One positive outcome of the pandemic, however, was the widespread use of tele-medicine across specialties. New York City's NYU Langone Health, where COVID-19 was especially rampant, found that there was an 8-fold increase in the usage of tele-medicine visits after the start of the pandemic (34), which allowed non-critical patients to have regular care and follow-up with their doctors in a safe manner. The prompt implementation of tele-medicine was essential for physicians to counter the demanding nature of the pandemic and still ensure the safety of their patients. The use of tele-medicine also reduced patient flow to hospitals which alleviated some work burden and allowed front line physicians to focus on their critically-ill patients thereby avoiding overwork, fatigue and burnout (35).
Burnout is a deadly disease with consequences pervading every part of our healthcare system. Unless we implement equally potent solutions, we will be no match for this pervasive epidemic. As the most effective solutions are always multifaceted, the approach must combine both systemic and individualized strategies. In 2017, the Accreditation Council of Graduate Medical Education (ACGME,) which governs the standards for medical education (36), acknowledged the growing problem of physician burnout by adding a “Well-being” requirement for all residencies. This obligated programs to include wellness initiatives and burnout mitigation measures as a contingency for accreditation. This top-down approach to burnout is important because it sets minimum standards early in training. The onus on individual programs to create, implement, and evaluate interventions-will require time and due diligence if they are to do more than “check a box.”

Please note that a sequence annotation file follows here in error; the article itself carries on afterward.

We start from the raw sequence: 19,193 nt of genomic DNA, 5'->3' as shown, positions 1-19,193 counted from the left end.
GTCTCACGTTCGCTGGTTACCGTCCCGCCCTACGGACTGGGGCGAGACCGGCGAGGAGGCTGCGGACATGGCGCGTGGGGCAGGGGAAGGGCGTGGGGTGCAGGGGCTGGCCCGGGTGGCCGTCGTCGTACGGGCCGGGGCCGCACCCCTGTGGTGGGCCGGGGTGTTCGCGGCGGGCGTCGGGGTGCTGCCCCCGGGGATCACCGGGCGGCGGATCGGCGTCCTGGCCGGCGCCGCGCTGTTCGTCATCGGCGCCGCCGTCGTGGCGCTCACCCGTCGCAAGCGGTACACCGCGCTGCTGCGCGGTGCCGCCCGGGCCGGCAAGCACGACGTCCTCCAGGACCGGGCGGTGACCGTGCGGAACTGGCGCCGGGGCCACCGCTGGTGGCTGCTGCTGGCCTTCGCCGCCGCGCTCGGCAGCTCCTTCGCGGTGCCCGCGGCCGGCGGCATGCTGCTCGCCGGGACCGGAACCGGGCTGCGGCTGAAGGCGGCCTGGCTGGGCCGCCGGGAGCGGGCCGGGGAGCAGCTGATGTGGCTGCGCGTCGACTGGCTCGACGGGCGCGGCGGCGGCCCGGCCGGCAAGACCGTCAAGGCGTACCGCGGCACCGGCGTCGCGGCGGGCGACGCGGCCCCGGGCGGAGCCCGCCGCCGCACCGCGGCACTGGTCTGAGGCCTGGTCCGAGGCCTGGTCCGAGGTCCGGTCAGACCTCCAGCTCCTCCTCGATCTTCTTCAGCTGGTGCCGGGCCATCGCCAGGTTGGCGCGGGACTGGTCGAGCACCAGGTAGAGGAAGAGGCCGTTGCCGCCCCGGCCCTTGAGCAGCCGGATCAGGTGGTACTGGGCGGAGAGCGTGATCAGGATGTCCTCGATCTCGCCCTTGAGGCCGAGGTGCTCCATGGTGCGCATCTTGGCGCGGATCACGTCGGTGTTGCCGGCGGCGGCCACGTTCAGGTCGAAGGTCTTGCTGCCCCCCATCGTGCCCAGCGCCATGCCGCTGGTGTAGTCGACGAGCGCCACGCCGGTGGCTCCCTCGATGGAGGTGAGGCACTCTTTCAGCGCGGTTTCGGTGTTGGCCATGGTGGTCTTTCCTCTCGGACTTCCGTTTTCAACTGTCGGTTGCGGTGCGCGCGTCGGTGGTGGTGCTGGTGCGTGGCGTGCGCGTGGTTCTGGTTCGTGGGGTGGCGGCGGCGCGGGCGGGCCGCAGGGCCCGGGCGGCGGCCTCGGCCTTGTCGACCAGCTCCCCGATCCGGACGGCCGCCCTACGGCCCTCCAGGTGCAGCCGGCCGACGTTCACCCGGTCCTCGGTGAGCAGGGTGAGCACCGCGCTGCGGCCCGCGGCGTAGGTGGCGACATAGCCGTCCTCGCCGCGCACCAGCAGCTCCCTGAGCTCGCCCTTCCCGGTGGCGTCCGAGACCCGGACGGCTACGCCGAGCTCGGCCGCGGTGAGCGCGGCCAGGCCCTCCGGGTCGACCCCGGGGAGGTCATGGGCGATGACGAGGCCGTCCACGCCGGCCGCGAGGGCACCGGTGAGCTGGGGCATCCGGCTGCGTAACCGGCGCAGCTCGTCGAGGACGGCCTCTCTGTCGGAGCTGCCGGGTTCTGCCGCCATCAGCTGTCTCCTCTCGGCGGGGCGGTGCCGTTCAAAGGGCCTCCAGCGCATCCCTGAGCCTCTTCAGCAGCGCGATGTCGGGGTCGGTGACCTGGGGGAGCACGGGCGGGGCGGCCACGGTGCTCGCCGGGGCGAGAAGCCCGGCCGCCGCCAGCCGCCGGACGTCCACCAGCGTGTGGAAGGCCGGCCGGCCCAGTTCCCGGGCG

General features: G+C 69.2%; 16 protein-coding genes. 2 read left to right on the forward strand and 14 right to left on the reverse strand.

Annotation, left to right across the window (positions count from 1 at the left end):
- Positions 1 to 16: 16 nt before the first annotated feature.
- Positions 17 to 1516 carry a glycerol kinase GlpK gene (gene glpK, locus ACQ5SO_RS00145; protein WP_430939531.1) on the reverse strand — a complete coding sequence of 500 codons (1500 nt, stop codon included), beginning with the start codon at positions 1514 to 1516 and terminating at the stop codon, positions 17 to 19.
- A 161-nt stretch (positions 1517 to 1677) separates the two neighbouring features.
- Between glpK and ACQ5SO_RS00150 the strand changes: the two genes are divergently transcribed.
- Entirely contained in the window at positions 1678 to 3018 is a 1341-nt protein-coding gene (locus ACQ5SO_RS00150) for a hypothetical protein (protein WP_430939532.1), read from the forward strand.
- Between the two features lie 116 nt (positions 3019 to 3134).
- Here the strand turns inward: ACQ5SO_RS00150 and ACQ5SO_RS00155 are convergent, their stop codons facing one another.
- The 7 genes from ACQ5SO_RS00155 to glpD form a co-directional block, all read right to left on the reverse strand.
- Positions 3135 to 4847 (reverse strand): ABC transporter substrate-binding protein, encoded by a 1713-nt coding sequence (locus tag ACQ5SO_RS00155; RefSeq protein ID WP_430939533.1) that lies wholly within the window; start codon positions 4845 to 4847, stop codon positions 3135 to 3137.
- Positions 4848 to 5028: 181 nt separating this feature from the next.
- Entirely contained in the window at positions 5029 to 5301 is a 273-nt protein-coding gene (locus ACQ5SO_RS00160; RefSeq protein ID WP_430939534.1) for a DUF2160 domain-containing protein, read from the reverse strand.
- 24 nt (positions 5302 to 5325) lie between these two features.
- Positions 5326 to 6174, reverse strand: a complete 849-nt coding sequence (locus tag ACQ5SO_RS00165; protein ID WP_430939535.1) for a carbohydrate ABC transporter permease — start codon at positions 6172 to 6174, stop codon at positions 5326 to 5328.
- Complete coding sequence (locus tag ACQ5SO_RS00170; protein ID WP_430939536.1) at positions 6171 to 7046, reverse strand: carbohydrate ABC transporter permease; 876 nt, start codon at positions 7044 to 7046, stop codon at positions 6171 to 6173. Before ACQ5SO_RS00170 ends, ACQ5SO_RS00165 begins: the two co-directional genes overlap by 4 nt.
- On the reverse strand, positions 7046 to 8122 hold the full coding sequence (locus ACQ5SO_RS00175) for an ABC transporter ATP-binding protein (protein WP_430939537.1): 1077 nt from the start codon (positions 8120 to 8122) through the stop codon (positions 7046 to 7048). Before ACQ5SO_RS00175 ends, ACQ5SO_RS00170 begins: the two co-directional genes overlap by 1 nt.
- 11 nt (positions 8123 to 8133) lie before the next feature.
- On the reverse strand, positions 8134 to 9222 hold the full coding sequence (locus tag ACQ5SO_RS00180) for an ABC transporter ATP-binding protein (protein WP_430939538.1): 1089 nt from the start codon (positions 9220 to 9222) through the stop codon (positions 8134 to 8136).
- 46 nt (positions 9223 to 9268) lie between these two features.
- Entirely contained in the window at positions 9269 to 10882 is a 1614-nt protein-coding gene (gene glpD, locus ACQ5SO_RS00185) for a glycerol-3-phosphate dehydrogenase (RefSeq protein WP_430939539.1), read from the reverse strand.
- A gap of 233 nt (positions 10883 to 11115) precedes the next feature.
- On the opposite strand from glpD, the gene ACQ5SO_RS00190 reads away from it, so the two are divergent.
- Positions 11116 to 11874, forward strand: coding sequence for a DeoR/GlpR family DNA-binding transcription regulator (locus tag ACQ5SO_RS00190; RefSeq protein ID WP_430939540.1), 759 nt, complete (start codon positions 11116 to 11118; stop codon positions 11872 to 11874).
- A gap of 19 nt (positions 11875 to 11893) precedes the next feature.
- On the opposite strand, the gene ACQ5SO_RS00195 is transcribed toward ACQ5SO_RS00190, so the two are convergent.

Ideally, institutions would put in place systemic changes to address underlying causes of burnout. In a system strained by workforce shortages, finances, and regulatory burdens, addressing burnout has not been a priority and will require time. In the meantime and in addition, we have to find a way to build and support individual physicians without blaming them for this systemic problem. Some institutions have explored the concept of promoting resilience, defined as the ability to “bounce back” after an adverse event and respond to stress in a way that causes minimal psychological and physical cost to oneself (37). Resilience is a crucial skill set for physician well-being and patient safety. One theory is that clinical leadership, the ability to effectively lead and coordinate teams, communicate clearly, model positive behaviors, and show emotional intelligence, could be the tipping point between burning out and remaining resilient (38). The skillset for leadership and resilience have significant overlap (39). Physicians who lack leadership training are more likely to burnout and have negative impacts on their ability to provide patient care (8).